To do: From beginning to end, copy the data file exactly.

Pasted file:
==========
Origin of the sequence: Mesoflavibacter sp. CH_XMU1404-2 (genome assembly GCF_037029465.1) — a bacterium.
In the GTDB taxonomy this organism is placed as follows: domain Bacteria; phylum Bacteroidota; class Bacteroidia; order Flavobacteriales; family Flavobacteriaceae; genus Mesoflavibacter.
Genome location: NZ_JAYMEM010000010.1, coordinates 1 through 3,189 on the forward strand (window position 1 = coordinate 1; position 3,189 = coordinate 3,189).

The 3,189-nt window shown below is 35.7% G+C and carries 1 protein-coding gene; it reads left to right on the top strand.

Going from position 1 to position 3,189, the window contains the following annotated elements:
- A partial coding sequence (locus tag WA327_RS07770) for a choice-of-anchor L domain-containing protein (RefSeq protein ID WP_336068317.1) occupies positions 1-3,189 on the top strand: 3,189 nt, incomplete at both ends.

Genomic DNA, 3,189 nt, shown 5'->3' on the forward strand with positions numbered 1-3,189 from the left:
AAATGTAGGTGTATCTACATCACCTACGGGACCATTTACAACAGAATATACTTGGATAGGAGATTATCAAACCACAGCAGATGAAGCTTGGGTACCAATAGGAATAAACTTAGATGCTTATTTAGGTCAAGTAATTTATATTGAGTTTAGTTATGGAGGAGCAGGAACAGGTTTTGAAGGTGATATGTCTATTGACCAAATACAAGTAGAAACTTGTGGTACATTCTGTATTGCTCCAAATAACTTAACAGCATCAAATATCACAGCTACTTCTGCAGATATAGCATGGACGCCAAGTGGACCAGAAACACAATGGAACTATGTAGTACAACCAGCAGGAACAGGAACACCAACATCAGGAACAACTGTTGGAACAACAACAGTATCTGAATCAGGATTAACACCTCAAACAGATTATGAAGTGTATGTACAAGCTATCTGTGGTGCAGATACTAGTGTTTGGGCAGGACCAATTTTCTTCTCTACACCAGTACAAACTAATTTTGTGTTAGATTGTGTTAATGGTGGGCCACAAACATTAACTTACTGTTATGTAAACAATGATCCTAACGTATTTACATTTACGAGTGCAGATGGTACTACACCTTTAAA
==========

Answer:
Origin of the sequence: Mesoflavibacter sp. CH_XMU1404-2 (genome assembly GCF_037029465.1) — a bacterium.
In the GTDB taxonomy this organism is placed as follows: domain Bacteria; phylum Bacteroidota; class Bacteroidia; order Flavobacteriales; family Flavobacteriaceae; genus Mesoflavibacter.
Genome location: NZ_JAYMEM010000010.1, coordinates 1 through 3,189 on the forward strand (window position 1 = coordinate 1; position 3,189 = coordinate 3,189).

The 3,189-nt window shown below is 35.7% G+C and carries 1 protein-coding gene; it reads left to right on the top strand.

Going from position 1 to position 3,189, the window contains the following annotated elements:
- A partial coding sequence (locus tag WA327_RS07770) for a choice-of-anchor L domain-containing protein (RefSeq protein ID WP_336068317.1) occupies positions 1-3,189 on the top strand: 3,189 nt, incomplete at both ends.

Genomic DNA, 3,189 nt, shown 5'->3' on the forward strand with positions numbered 1-3,189 from the left:
AAATGTAGGTGTATCTACATCACCTACGGGACCATTTACAACAGAATATACTTGGATAGGAGATTATCAAACCACAGCAGATGAAGCTTGGGTACCAATAGGAATAAACTTAGATGCTTATTTAGGTCAAGTAATTTATATTGAGTTTAGTTATGGAGGAGCAGGAACAGGTTTTGAAGGTGATATGTCTATTGACCAAATACAAGTAGAAACTTGTGGTACATTCTGTATTGCTCCAAATAACTTAACAGCATCAAATATCACAGCTACTTCTGCAGATATAGCATGGACGCCAAGTGGACCAGAAACACAATGGAACTATGTAGTACAACCAGCAGGAACAGGAACACCAACATCAGGAACAACTGTTGGAACAACAACAGTATCTGAATCAGGATTAACACCTCAAACAGATTATGAAGTGTATGTACAAGCTATCTGTGGTGCAGATACTAGTGTTTGGGCAGGACCAATTTTCTTCTCTACACCAGTACAAACTAATTTTGTGTTAGATTGTGTTAATGGTGGGCCACAAACATTAACTTACTGTTATGTAAACAATGATCCTAACGTATTTACATTTACGAGTGCAGATGGTACTACACCTTTAAA